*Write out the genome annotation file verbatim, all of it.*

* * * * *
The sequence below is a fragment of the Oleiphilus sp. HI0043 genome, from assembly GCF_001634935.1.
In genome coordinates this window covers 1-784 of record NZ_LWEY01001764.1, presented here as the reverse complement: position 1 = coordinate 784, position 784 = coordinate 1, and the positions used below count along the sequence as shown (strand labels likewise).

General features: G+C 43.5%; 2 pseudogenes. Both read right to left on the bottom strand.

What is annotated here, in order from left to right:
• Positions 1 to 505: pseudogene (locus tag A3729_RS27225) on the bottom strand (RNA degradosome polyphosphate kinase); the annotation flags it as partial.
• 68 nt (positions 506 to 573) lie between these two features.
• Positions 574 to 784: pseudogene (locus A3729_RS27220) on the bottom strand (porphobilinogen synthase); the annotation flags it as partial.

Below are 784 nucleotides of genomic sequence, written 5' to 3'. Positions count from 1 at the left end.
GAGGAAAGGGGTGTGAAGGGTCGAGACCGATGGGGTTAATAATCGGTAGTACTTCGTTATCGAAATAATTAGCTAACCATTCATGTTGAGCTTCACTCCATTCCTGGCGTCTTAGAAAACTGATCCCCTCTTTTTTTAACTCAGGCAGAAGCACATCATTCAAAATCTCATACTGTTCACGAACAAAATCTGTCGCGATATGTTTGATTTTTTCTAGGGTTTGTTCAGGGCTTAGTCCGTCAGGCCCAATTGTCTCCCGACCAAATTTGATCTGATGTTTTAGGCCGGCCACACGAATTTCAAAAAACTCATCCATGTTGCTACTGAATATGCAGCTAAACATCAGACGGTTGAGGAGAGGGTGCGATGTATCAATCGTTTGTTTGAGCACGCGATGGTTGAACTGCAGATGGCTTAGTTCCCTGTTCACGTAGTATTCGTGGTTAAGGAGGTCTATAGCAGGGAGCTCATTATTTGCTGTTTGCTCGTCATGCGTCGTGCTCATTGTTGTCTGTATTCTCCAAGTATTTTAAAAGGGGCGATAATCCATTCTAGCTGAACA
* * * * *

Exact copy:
The sequence below is a fragment of the Oleiphilus sp. HI0043 genome, from assembly GCF_001634935.1.
In genome coordinates this window covers 1-784 of record NZ_LWEY01001764.1, presented here as the reverse complement: position 1 = coordinate 784, position 784 = coordinate 1, and the positions used below count along the sequence as shown (strand labels likewise).

General features: G+C 43.5%; 2 pseudogenes. Both read right to left on the bottom strand.

What is annotated here, in order from left to right:
• Positions 1 to 505: pseudogene (locus tag A3729_RS27225) on the bottom strand (RNA degradosome polyphosphate kinase); the annotation flags it as partial.
• 68 nt (positions 506 to 573) lie between these two features.
• Positions 574 to 784: pseudogene (locus A3729_RS27220) on the bottom strand (porphobilinogen synthase); the annotation flags it as partial.

Below are 784 nucleotides of genomic sequence, written 5' to 3'. Positions count from 1 at the left end.
GAGGAAAGGGGTGTGAAGGGTCGAGACCGATGGGGTTAATAATCGGTAGTACTTCGTTATCGAAATAATTAGCTAACCATTCATGTTGAGCTTCACTCCATTCCTGGCGTCTTAGAAAACTGATCCCCTCTTTTTTTAACTCAGGCAGAAGCACATCATTCAAAATCTCATACTGTTCACGAACAAAATCTGTCGCGATATGTTTGATTTTTTCTAGGGTTTGTTCAGGGCTTAGTCCGTCAGGCCCAATTGTCTCCCGACCAAATTTGATCTGATGTTTTAGGCCGGCCACACGAATTTCAAAAAACTCATCCATGTTGCTACTGAATATGCAGCTAAACATCAGACGGTTGAGGAGAGGGTGCGATGTATCAATCGTTTGTTTGAGCACGCGATGGTTGAACTGCAGATGGCTTAGTTCCCTGTTCACGTAGTATTCGTGGTTAAGGAGGTCTATAGCAGGGAGCTCATTATTTGCTGTTTGCTCGTCATGCGTCGTGCTCATTGTTGTCTGTATTCTCCAAGTATTTTAAAAGGGGCGATAATCCATTCTAGCTGAACA